Ashish Sewgoolam
Ashish Sewgoolam

SA’s deeply flawed young middle class

Almost 20 years after South Africa’s miraculous democratic transformation, we, the young “middle-class”, find ourselves to be the emerging leaders of this nation, and in a somewhat of a rut.

Black, white, coloured, Indian it doesn’t matter. Race isn’t the discriminating factor as it was all those years ago. We have either grown up with each other as neighbours or gone to school or university together, and have probably worked together.

We may have different appearances but we all go out to the same trendy places or to each other’s houses to watch globalised sport, drink international beer and braai, because that’s our “heritage”. We Instagram our meals and tweet our #Firstwordproblems. Different appearances, but from a lifestyle and life-stage point of view we are remarkably similar.

We are children of a generation that endured very different lives to us – children of parents that have worked hard for many years through the nightmare of Apartheid to achieve a comfortable life.

Above all else, they didn’t want their children to go through the hardships they experienced growing up. They wanted this so badly that their children were often brought up being told that they have nothing to worry about. Having had a better life experience than their own parents, our generation’s parents have raised us to believe that the world is one of unbounded possibility and optimism.

This added to all of the “positive reinforcement” children nowadays receive in school, one is brought up to believe that they are special and are the leading star in their very own story.

The problem however, is that if everybody is brought up to believe that there is nothing to worry about, that the world is one of unbounded possibility and that everyone is special, then the reality is that none of us are as special as we’ve been brought up to believe we are.

In fact, we’re all equally deluded and have inherited the common trait of an inflated sense of self.

As a result of our upbringing, we have been moulded into a generation that has to prove ourselves and our “specialness”. This has made us narcissistic megalomaniacs who believe that money, a numerical measure, is the way to prove one’s worth and that success is determined by one’s propensity to buy branded clothes, fancy cars and expensive drinks.

There’s a deeper reason to all this spending too. See, we’ve been led to believe that we’re destined for great things and that the world is our oyster. When we were in school, we were told that we could be anything we wanted to be.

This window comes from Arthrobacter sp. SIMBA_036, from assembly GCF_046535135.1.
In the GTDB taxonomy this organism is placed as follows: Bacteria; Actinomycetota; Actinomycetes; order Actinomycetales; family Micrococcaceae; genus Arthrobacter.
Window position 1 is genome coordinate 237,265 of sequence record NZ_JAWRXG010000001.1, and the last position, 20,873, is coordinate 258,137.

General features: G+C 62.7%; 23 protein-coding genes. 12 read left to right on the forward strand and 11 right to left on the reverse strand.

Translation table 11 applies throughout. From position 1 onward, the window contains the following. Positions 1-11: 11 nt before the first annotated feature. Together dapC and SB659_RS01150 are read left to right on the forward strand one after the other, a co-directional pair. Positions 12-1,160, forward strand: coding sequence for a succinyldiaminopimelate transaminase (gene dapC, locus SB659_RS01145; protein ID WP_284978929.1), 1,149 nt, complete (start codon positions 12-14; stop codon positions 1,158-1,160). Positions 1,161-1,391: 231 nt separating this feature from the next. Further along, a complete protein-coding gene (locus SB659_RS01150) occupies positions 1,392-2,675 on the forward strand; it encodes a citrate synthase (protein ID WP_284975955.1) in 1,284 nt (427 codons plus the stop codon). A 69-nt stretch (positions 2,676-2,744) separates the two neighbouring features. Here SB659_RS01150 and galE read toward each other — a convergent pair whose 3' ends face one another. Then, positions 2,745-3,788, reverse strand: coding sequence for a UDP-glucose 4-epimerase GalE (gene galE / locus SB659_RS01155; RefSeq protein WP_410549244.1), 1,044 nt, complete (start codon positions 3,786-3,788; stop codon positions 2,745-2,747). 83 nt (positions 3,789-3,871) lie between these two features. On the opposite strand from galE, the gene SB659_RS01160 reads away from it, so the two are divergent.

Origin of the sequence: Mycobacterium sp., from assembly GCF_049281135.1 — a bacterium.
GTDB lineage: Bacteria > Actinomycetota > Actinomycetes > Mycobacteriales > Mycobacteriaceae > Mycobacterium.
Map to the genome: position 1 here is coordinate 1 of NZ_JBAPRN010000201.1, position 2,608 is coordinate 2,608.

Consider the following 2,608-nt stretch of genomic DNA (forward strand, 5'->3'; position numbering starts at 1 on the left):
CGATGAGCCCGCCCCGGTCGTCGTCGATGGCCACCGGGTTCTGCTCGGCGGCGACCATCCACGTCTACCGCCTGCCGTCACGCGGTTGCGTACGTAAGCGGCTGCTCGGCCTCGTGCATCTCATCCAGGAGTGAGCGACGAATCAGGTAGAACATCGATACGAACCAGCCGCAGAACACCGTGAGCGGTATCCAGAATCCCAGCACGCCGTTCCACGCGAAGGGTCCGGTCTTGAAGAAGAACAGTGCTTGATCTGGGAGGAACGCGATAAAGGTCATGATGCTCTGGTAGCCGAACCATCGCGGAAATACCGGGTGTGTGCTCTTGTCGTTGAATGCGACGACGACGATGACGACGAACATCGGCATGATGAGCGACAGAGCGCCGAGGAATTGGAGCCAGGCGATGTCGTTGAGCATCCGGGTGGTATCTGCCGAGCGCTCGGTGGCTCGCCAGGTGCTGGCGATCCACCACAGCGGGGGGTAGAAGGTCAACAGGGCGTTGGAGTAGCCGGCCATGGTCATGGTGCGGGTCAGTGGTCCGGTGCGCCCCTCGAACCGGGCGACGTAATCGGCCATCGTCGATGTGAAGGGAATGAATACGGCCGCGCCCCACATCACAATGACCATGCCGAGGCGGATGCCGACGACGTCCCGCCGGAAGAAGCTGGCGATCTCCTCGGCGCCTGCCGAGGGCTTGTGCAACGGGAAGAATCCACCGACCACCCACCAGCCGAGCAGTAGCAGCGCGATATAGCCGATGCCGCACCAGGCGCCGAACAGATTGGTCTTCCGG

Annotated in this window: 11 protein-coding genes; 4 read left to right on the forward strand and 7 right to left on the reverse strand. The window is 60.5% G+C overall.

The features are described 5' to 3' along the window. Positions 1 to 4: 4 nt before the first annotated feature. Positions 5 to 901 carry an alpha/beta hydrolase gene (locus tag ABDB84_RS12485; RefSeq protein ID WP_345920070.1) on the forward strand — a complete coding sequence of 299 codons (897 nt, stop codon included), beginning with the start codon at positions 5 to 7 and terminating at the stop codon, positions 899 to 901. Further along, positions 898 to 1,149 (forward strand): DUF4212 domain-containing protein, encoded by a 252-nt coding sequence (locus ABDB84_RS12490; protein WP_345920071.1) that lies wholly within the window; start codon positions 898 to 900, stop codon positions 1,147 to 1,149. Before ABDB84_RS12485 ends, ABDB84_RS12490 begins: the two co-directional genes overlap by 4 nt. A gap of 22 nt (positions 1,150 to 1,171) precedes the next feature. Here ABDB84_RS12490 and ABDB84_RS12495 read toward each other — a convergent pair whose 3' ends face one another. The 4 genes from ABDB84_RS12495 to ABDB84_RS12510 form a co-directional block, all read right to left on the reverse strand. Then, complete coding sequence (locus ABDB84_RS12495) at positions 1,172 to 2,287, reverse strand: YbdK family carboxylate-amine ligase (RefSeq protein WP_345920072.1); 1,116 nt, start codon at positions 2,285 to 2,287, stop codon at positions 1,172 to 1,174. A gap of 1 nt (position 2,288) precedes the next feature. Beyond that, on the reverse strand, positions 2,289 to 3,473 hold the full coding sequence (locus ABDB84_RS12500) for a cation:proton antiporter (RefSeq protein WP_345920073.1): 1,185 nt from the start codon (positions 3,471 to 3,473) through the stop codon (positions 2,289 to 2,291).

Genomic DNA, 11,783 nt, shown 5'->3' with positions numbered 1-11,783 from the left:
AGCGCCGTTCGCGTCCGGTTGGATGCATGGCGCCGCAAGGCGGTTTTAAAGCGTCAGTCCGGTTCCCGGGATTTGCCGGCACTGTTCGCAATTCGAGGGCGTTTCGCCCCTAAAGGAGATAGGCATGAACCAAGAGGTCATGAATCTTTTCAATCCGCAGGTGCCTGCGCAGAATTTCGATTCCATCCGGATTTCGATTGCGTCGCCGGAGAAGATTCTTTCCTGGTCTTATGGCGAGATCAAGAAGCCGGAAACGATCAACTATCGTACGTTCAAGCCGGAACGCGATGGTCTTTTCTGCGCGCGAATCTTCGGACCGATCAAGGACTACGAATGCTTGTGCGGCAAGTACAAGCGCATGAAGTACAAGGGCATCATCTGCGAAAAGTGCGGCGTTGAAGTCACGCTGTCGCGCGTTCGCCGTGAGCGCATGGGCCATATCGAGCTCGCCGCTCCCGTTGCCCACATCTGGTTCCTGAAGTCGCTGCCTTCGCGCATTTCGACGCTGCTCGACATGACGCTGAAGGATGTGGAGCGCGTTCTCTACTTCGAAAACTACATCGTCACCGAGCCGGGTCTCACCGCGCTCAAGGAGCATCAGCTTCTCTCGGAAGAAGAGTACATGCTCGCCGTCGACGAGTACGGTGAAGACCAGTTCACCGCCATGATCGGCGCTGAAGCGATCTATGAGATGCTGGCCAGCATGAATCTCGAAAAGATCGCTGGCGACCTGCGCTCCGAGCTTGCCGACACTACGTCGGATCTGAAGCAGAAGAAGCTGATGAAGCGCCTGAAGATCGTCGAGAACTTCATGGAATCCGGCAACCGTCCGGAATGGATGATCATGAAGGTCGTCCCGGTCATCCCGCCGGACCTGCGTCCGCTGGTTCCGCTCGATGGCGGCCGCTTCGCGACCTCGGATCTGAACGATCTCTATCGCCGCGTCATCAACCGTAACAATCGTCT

Life is a great leveler though and one’s reality is often different to the grand expectations we were encouraged to dream of as children. How do we deal with this? Get depressed? No, we much prefer denial because we’re too special to get depressed. We go out and project ourselves publicly in a way that shows off where we expected to be and not where we currently are.

If you’re reading this thinking that it’s hogwash, go out on any night between Thursday and Sunday in Jo’burg, Cape Town and Umhlanga and you’ll see first-hand evidence of all of the above and that we find solace with each other.

So there you have it. South Africa’s young middle-class: a generation characterised by feelings of emptiness and lack of purpose, quelled by a need for instant gratification. A generation that didn’t learn how to fend for themselves and be responsible, but instead keep moving from one thing, place, or person to another in the pursuit of happiness.

We are a generation of young middle-class hedonists who spend excessively to make up for shortcomings in our own expectations. We will be your future leaders.

Tags: , , ,

  • The fatal hermeneutic divide in South Africa
  • Trump’s global gag rule puts safe abortion in jeopardy
  • Are South Africans really all capitalists at heart?
  • Where is the wealth Malema wants to redistribute?
    • Heinrich

      Exactly. We need transformation based on quality.

    • laissez faire

      Unusual viewpoint and somewhat subjective. As much as you express universal and contemporary sentiments, I’m still thinking: you are hugely privileged. As a South African you should step up to the plate and make a difference. Be the change that you want to see! Living in South Africa might not be a laugh a minute, so many have so little. It is presently however an open market with huge economic prospects for the quick and creative.
      But then perhaps this is not your world. You could always go on a spiritual Eat, Pray, Love kind of journey. Nothing wrong with that either, South Africans need healing and stress relief like everybody else. There too lies a huge gap in the market.
      Either way you’ll figure it out, it’s called growing up. Keep us posted!